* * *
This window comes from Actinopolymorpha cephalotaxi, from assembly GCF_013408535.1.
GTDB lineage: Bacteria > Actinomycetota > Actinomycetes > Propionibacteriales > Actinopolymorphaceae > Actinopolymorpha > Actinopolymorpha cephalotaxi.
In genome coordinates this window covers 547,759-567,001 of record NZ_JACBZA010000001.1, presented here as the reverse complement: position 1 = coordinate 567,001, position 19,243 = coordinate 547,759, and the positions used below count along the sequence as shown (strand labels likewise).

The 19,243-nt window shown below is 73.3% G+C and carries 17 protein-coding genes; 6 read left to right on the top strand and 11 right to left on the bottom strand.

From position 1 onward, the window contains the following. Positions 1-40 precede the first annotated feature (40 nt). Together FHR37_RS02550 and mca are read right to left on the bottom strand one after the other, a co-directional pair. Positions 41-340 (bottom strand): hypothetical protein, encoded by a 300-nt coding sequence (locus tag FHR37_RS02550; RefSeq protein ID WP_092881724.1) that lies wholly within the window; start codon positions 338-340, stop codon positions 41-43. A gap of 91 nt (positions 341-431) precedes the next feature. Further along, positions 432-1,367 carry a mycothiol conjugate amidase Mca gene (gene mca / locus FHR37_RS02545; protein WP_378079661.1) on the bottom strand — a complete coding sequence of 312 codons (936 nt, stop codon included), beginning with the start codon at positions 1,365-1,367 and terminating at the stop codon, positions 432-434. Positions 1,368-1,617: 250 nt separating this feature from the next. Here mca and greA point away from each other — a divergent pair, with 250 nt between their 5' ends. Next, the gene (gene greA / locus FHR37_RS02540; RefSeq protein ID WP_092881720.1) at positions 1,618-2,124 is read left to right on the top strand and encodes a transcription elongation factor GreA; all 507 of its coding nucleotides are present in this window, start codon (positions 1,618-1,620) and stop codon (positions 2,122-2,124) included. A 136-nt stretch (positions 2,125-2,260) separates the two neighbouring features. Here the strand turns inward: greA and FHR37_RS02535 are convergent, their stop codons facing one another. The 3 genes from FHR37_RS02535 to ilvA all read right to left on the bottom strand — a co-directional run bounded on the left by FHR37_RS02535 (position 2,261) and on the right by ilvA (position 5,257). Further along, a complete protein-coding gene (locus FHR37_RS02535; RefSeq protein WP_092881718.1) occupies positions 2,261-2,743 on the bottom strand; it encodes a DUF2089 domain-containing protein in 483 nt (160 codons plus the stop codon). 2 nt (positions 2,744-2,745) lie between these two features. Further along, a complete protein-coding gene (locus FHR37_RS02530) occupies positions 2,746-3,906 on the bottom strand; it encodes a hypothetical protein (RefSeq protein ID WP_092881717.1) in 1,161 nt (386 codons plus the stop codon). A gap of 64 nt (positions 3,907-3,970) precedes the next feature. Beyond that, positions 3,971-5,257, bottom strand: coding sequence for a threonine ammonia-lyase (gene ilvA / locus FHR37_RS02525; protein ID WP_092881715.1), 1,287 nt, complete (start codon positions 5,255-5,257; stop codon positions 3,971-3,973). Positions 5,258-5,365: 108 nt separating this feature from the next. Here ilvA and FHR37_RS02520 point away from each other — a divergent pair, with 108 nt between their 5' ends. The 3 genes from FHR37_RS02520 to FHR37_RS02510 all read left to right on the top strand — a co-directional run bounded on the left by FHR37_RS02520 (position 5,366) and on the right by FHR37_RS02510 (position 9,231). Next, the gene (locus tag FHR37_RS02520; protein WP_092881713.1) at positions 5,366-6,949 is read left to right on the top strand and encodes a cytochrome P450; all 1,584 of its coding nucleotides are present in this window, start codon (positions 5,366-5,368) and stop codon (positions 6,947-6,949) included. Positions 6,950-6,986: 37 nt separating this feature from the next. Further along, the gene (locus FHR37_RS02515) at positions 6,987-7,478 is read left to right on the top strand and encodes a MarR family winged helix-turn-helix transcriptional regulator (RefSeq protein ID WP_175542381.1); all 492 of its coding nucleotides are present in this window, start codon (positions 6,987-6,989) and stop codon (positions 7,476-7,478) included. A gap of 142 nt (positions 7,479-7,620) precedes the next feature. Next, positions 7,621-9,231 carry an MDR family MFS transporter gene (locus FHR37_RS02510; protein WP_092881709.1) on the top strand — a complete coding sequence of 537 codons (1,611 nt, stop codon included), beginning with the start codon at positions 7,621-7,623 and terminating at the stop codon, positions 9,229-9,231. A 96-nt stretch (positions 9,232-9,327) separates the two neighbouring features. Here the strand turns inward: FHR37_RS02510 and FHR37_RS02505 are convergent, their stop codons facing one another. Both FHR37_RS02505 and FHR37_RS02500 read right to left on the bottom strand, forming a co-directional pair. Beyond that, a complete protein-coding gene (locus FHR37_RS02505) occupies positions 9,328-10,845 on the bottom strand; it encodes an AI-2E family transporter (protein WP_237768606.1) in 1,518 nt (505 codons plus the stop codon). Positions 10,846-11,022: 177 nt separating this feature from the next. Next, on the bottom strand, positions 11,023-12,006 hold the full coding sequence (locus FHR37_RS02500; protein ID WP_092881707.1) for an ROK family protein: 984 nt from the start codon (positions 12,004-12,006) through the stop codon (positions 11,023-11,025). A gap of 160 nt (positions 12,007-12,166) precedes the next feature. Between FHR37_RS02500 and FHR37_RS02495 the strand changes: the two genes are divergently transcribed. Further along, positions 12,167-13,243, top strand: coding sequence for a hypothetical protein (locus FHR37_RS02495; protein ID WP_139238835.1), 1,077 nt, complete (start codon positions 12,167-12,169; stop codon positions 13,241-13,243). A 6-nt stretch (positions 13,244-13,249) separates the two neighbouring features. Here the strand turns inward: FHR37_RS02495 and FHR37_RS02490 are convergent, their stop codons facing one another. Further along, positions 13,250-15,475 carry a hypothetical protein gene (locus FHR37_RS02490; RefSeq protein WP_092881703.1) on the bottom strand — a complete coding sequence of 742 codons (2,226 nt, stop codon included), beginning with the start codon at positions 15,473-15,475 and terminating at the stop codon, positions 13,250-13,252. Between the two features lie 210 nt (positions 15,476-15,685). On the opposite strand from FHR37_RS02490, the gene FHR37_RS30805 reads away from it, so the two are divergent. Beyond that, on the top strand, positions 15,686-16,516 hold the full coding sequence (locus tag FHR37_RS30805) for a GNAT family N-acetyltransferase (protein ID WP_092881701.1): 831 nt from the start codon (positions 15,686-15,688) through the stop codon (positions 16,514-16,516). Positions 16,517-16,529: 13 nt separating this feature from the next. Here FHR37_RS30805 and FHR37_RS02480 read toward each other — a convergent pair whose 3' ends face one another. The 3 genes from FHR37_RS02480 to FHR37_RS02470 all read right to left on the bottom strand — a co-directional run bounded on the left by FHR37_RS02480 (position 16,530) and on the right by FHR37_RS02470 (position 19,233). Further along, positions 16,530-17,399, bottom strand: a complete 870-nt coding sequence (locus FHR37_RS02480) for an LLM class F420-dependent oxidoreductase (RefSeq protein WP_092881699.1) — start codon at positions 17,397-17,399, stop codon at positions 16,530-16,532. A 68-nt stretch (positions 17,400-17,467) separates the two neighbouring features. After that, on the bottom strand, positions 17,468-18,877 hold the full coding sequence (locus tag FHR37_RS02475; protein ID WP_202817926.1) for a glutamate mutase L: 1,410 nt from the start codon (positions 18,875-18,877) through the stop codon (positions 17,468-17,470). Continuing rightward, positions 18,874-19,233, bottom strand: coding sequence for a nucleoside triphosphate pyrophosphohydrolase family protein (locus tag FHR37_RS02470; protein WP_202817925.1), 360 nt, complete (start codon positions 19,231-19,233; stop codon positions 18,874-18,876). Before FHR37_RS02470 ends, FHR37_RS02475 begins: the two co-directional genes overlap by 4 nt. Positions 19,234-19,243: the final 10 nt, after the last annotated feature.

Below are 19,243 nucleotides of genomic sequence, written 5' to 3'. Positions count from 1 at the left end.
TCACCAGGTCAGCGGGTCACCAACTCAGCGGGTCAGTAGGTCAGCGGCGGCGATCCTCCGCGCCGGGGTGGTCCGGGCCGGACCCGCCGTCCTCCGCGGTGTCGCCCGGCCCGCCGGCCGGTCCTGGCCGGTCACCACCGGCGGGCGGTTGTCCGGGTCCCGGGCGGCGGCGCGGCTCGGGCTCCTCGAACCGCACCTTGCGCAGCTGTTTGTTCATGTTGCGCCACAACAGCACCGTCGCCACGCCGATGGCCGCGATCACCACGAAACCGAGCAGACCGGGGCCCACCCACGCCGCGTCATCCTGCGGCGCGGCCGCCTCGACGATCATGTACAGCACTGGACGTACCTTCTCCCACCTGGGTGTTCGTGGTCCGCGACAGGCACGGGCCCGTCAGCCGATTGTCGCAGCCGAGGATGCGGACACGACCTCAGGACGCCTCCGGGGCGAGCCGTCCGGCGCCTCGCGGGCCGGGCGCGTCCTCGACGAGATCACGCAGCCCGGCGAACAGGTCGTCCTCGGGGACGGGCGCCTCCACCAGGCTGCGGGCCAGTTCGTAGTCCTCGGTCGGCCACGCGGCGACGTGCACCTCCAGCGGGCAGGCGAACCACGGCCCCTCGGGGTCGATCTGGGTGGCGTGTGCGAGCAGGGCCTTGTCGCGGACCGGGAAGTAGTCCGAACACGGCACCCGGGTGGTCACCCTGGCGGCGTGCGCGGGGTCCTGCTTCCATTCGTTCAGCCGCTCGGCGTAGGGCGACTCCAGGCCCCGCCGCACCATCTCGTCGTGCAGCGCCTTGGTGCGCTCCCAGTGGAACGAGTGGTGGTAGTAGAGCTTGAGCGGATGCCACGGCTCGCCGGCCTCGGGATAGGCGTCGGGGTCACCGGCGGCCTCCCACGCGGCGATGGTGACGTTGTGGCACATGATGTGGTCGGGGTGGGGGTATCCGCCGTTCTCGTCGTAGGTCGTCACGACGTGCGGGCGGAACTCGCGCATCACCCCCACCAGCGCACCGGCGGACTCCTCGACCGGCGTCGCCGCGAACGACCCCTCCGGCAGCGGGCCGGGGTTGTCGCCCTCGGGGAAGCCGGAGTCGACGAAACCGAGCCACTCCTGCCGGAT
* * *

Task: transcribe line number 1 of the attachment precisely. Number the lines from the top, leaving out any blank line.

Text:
This window comes from Actinopolymorpha cephalotaxi, from assembly GCF_013408535.1.